1. Not finding help here? Sign up for a free 30min tutor trial with Chegg Tutors
    Dismiss Notice
Dismiss Notice
Join Physics Forums Today!
The friendliest, high quality science and math community on the planet! Everyone who loves science is here!

Spring gun problem can't find start

  1. Nov 11, 2008 #1
    1. The problem statement, all variables and given/known data
    spring-loaded gun on tabletop. Target box 2.20m horizontally from edge of table on floor.
    Shot 1 - spring compressed 1.10 cm - falls 27 cm short.
    How far should the spring be compressed to hit the target with shot 2?


    2. Relevant equations
    GPE1 + SPE1 + KE1 = GPE2 + SPE2 + KE2<br>
    0 + k(x2)/2 + 0 = mgh + 0 + 0


    3. The attempt at a solution
    I've been beating myself up trying to solve this one and the next one I'll post and I don't know where to start. <p>
    I tried:<br>
    to use a range solution (V2Sin(2Theta)/g) and cut it in half to get the initial velocity so I could attempt to figure out KE (mV2/2 - but don't have an angle<p>
    to figure out time of flight - but don't have the height of the table<p>
    I don't have a spring constant for it. And I just don't think I should be using proportions to determine the answer, not this late in a physics (w/calculus) class.<p>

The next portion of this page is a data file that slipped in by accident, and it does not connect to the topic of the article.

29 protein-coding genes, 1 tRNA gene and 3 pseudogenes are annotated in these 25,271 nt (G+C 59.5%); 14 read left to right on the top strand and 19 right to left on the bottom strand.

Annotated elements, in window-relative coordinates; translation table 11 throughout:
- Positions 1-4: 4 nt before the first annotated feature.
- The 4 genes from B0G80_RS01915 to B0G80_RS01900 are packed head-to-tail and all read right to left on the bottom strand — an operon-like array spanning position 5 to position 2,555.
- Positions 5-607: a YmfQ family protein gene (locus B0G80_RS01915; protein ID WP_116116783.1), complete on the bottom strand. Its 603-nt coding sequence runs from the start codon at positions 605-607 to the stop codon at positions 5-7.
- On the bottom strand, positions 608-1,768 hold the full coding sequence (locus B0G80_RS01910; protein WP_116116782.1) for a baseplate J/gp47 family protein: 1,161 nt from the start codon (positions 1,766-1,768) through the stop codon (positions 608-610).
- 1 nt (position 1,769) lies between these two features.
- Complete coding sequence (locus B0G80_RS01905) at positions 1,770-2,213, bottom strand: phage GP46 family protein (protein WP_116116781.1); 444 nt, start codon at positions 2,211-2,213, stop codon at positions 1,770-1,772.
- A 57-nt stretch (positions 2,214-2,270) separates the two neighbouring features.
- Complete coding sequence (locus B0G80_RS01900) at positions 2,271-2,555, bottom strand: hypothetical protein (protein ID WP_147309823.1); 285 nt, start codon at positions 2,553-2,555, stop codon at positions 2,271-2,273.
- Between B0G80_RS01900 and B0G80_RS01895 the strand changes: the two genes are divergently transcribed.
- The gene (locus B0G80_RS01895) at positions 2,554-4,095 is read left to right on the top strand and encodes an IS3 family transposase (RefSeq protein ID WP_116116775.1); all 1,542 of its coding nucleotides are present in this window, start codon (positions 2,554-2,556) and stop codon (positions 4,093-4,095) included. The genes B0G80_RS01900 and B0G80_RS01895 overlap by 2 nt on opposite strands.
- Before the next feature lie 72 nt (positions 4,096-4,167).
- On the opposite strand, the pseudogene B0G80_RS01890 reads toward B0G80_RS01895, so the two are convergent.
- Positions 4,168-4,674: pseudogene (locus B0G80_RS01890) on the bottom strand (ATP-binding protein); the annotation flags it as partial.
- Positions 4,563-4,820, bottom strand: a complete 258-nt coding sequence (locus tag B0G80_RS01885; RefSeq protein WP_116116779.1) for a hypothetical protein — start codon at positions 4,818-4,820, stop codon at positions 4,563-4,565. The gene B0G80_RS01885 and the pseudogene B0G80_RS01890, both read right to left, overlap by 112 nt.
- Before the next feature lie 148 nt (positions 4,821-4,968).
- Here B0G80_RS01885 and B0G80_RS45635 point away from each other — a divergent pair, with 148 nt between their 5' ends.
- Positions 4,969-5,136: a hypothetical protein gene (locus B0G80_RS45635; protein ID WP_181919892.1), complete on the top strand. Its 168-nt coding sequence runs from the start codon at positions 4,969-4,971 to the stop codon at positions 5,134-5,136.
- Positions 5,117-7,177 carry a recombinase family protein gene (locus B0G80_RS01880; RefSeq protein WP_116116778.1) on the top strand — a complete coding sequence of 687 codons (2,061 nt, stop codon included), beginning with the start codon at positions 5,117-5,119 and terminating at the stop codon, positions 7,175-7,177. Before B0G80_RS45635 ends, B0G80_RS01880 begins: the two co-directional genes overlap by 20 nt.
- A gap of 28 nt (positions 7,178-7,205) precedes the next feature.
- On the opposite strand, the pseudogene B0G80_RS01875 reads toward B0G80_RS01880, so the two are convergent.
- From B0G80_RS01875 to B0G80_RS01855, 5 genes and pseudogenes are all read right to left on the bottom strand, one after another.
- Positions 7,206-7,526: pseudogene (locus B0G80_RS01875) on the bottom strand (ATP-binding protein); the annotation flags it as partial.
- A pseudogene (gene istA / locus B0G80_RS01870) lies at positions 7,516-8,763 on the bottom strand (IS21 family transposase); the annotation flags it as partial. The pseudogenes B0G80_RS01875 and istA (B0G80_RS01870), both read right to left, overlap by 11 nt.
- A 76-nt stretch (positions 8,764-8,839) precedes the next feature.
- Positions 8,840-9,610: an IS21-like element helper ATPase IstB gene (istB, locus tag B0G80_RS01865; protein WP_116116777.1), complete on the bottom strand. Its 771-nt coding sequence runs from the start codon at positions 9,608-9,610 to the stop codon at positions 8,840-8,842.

I don't know where to start, and btw it didn't give me mass either.<P?
    Thanks in advance
    o
     
  2. jcsd
  3. Nov 11, 2008 #2
    See "Spring and projectile problem" on Nov 30. Same problem, already discussed on the forum.
     
  4. Nov 11, 2008 #3

    LowlyPion

    User Avatar
    Homework Helper



    Whatever the height of the table you know that the horizontal velocity times the time to fall is short i.e. too slow. So to get to the proper distance the horizontal speed needs to be increased to 220/193 of whatever speed it comes off the top of the table.

    Working backward, the v will come from the kinetic energy that came from the potential energy of the spring in the gun. Since the mass and the spring constant are invariant that means that the x is proportional to the v.

    So ... that means that if the x is 220/193 of the 1.1 cm you might have a better chance?
     
  5. Nov 11, 2008 #4
    Thank you both, I understand LowlyPion's answer better, but I think I learned more from figuring out how to get where nasu's answer pointed. Thanks again.
     
  6. Nov 12, 2008 #5

    LowlyPion

    User Avatar
    Homework Helper

    I just read the other thread. It can be found here. (Not Nov 30, Oct 30)
    https://www.physicsforums.com/showthread.php?t=268009

    Interesting ... but a long way around the barn I think.
     
Know someone interested in this topic? Share this thread via Reddit, Google+, Twitter, or Facebook

Have something to add?